1888 Elgin pocket watch.
Serial # 3698329
This has 11 jewels and is a size 18S. In NON-RUNNING condition, although it did keep time quite a few years ago.
The movement is marked: Elgin Natl. Watch Co. 3698329.
Case width measures approximately 53 mm. It weighs 3.96 ounces.
Spoke with professional watch maker. He estimated the watch is 90-95 years old. He further stated the watch can be easily repaired for approx. $100. If this watch was in full working condition the estimated value is between $400-$450. You do the math... you can easliy double your money on this investment.
The Elgin Watch Company (also known as the Elgin National Watch Company) was the largest US watch company in terms of production. In fact, Elgin produced approximately one-half of the total number of higher-quality pocket watches manufactured in the United States. Total production over their 100 years of operation reached 60 million watches!
The company was founded in 1864 in Elgin, Illinois as the National Watch Company, and some of the organizers were J. C. Adams, P. S. Bartlett, D. G. Currier, Otis Hoyt, and Charles H. Mason, with financial backing from former Chicago Mayor Benjamin W. Raymond. The factory for the National watch company was completed in 1866, and the first movement produced was an 18-size B. W. Raymond which sold in April of 1867 for the astounding price of $115. This identical watch, serial number 101, was sold at auction in New York in 1988 for $12,000. In 1874, the company officially changed their name to the Elgin National Watch Company, and that name remained until they stopped producing watches in the early '60's.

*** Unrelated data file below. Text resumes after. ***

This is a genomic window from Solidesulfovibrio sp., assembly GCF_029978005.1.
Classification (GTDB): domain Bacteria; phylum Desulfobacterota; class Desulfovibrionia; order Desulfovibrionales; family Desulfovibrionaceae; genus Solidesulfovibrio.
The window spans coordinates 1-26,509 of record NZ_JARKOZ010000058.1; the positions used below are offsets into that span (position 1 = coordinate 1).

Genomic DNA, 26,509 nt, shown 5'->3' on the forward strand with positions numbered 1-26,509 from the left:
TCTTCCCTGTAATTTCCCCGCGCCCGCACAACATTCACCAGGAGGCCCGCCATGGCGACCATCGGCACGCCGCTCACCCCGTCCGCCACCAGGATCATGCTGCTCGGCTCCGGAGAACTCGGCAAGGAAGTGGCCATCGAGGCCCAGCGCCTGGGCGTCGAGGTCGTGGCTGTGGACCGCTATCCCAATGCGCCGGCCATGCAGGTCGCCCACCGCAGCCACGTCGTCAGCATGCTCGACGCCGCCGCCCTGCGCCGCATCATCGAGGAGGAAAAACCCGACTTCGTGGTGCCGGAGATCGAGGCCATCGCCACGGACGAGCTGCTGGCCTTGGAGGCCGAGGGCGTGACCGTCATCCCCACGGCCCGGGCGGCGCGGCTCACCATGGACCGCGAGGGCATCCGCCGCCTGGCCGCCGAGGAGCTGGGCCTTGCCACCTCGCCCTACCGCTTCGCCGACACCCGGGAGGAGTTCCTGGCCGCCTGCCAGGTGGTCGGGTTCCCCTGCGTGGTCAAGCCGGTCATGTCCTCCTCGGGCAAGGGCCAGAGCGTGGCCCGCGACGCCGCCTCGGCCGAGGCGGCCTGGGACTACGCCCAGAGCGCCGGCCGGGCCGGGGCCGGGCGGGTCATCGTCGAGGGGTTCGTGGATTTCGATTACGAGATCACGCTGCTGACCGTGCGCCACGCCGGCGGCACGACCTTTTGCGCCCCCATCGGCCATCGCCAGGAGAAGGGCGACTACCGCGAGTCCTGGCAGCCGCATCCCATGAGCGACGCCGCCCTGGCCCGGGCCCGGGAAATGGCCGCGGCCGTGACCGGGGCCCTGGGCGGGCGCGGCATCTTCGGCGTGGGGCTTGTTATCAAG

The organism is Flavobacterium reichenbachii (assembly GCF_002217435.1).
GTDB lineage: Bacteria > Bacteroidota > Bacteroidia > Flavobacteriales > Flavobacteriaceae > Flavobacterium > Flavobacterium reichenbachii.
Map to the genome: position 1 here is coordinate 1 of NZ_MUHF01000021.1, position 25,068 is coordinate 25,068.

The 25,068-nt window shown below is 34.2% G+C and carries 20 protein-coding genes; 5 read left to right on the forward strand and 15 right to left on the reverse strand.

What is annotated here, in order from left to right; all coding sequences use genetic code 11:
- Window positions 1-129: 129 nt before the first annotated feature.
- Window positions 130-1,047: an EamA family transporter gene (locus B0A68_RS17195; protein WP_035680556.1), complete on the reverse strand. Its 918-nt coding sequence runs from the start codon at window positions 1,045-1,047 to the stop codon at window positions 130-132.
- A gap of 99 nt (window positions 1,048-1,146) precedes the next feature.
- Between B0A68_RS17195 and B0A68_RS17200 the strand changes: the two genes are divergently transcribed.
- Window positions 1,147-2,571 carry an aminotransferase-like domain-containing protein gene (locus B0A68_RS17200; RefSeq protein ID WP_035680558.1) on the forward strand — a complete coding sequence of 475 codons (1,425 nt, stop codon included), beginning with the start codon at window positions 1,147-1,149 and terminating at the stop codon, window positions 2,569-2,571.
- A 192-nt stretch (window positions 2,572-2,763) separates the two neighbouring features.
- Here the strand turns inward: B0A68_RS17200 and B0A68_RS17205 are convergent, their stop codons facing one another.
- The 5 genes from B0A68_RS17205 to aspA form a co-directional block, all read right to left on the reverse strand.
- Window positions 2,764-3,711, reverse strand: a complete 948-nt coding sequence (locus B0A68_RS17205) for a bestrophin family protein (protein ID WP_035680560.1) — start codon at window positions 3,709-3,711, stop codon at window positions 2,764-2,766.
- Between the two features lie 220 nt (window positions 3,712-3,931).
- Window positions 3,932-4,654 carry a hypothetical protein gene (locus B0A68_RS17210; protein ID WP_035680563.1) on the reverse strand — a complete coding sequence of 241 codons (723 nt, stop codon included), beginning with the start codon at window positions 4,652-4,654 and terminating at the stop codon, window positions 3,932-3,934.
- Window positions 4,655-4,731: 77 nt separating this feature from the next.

Elgin was not known for making the highest quality watches, though some of their higher grades were exquisitely made timepieces. Together with Waltham Watch Company, they dominated the huge market for mid-grade watches. Elgin watches remain extremely popular with collectors today because they are plentiful, can be obtained at reasonable prices, and can be relatively easily repaired due to the large number of watches and parts available.
Elgin shipped their first wristwatch in 1910, and later manufactured the first wrist watch to be qualified for railroad service, the grade 730A B. W. Raymond. Throughout their history, the Elgin National Watch Company was known for horological innovations. In 1958, they introduced the "DuraBalance," an ingenious design for a free-sprung balance (no regulator pins) which used spiral balance arms and small weights to govern the moment of inertia of the balance. They also produced the only American-made automatic wristwatch movements: grades 607, 618, 760, and 761. These movements featured bi-directional, full-rotor winding, and had two automatic winding gear ratios, which were automatically engaged as the mainspring tension increased.
The contributions of the Elgin National Watch Company to American Horological industry cannot be overstated. Many Elgin watches that were made over 100 years ago are still providing reliable and accurate daily service to their proud owners.

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